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United States Department of Agriculture

Agricultural Research Service

Title: Biodegradation and Microbial Community Responses to 2,4-D and Atrazine in Soils, Glacial Till and Sandy Alluvium

Authors
item Moorman, Thomas
item Turco, Ronald - PURDUE UNIVERSITY
item Welch, Jennifer - NRCS
item Jayachandran, Krishnaswamy - IOWA STATE UNIVERSITY
item Sinclair, James - USEPA
item Bischoff, Marianne - PURDUE UNIVERSITY
item Jawson, Michael - USEPA
item Konopka, Allan - PURDUE UNIVERSITY

Submitted to: International Symposium on Environmental Aspects of Pesticide Microbiology
Publication Type: Proceedings
Publication Acceptance Date: July 6, 1996
Publication Date: N/A

Technical Abstract: We conducted a series of experiments to determine the relationship between the biodegradation of the herbicides, atrazine and 2,4-D, and the size and structure of soil microbial communities. Experiments were conducted with surface soil, subsoils, and the underlying glacial sediments (sandy alluvium and glacial till) from sites in Iowa and Indiana. Microorganisms rapidly mineralized 100 ng/g concentrations of 2,4-D in surface soils from all sites. Mineralization of 2,4-D occurred (30 to 76%) after lags of 7 to 35 days in approximately 70% of the samples of sandy alluvium collected below 1 m depth. The frequency of adaptation and total 2,4-D mineralization were positively correlated to sand content. In sediments where microbial adaptation did not occur, less than 15% of the 2,4-D was mineralized. In contrast to the alluvial sediments 2,4-D was degraded more slowly in glacial till, with less than 10% of the 2,4-D mineralized in samples from greater than 1 m depth. Populations of 2,4-D-degrading microorganisms were detected in both till and alluvium and adaptation is related to growth of these populations. Our findings suggest that: (1) distinct (size and composition differ) microbial communities exist in the soil, vadose and saturated zones, but herbicide degrading microorganisms are present only at low levels; (2) the biodegradation potential of subsurface sediments (till vs. sandy alluvium) is different; and (3) these differences are possibly related to substrate bioavailability and the ability of specific degrader populations to grow in response to the substrate.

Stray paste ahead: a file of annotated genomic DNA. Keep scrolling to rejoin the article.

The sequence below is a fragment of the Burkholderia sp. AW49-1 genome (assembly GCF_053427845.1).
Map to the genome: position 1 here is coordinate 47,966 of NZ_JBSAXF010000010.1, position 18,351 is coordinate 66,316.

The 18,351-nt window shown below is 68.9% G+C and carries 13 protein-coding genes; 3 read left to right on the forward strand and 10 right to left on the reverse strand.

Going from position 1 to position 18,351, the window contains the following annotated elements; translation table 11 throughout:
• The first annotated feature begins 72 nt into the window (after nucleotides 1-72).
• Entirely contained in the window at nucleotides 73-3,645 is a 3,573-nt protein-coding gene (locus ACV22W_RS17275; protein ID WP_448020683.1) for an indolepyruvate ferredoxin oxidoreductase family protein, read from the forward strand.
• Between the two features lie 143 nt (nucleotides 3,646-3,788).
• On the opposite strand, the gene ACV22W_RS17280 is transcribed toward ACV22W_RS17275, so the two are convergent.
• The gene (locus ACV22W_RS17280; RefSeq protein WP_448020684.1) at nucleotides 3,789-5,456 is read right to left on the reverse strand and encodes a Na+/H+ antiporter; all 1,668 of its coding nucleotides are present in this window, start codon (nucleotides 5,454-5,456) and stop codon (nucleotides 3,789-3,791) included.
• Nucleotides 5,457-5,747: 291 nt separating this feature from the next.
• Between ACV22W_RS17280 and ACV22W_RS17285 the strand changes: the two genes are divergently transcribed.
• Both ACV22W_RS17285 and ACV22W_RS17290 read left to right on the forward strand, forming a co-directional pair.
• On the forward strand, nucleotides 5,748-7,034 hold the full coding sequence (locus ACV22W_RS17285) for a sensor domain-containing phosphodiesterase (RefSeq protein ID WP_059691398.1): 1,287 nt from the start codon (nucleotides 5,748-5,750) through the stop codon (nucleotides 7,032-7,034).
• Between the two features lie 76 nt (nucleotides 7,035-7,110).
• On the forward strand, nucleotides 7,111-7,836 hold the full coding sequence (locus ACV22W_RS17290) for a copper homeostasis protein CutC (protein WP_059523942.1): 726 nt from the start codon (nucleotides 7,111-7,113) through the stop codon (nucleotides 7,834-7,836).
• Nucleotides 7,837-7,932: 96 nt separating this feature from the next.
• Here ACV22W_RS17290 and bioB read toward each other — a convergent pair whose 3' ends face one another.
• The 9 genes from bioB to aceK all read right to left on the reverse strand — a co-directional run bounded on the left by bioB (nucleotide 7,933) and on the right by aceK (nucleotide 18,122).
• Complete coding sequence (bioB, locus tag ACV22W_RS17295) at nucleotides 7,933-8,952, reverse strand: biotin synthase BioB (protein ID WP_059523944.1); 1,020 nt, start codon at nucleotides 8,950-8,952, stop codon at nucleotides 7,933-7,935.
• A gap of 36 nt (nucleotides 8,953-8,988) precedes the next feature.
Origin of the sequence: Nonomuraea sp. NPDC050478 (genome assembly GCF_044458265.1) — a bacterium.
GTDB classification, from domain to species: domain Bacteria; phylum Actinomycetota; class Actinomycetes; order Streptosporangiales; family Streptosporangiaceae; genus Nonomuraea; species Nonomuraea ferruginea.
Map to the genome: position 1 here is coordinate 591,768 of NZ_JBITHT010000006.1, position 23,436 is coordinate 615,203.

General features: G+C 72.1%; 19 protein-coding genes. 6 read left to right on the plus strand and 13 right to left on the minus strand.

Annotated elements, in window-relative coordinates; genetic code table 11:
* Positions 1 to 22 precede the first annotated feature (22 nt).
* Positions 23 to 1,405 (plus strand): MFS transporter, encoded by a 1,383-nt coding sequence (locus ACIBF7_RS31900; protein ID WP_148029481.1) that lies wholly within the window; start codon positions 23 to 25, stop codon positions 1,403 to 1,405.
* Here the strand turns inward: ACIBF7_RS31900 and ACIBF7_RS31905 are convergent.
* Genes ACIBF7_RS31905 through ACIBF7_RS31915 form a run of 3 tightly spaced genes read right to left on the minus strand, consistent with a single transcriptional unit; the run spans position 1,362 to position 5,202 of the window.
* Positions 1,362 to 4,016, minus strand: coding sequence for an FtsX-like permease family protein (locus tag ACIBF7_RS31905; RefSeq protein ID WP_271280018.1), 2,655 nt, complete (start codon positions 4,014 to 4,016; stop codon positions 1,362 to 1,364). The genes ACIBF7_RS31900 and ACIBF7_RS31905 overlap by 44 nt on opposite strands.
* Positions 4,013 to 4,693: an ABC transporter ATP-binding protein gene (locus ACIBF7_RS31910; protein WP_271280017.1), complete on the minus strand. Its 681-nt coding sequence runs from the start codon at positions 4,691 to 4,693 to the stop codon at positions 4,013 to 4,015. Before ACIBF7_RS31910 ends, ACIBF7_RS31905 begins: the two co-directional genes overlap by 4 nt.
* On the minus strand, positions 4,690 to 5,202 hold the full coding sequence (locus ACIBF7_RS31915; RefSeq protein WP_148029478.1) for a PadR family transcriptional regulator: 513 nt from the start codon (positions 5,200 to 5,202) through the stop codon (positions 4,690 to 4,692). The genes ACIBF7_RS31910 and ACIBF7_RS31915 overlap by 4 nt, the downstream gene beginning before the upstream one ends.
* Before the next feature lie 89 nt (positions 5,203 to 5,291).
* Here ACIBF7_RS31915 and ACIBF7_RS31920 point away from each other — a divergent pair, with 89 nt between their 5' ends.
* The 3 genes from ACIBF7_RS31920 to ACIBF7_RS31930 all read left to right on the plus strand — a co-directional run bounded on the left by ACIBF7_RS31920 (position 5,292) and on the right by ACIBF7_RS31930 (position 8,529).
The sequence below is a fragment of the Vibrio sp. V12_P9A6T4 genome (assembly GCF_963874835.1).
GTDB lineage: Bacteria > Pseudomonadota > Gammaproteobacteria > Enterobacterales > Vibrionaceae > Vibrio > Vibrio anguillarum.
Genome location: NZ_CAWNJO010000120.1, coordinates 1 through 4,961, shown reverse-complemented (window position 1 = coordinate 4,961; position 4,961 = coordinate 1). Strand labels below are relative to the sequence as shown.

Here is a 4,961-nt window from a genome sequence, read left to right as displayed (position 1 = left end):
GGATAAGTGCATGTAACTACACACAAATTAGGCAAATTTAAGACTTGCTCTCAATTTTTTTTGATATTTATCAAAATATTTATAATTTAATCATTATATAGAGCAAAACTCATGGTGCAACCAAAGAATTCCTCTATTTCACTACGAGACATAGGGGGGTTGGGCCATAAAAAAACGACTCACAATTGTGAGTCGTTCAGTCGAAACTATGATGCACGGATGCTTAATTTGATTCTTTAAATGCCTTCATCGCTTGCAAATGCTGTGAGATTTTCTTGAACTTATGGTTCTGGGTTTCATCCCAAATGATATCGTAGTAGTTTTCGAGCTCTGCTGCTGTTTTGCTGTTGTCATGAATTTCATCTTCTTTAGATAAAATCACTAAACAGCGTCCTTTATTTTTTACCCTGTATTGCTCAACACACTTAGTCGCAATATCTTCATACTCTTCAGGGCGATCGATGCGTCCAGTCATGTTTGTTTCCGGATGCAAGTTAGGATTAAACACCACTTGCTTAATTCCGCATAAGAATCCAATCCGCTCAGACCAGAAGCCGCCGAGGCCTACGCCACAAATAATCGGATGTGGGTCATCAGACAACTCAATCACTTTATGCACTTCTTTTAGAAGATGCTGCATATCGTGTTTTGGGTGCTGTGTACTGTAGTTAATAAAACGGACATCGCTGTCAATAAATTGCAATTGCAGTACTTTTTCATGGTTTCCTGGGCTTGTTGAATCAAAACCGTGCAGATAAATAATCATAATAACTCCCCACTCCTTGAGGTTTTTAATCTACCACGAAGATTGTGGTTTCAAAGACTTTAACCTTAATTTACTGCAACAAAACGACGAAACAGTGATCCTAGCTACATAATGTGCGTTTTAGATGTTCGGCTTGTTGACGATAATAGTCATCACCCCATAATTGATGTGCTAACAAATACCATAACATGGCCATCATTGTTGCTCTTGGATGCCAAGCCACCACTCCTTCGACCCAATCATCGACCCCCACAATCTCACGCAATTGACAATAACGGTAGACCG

Last Modified: 10/25/2014
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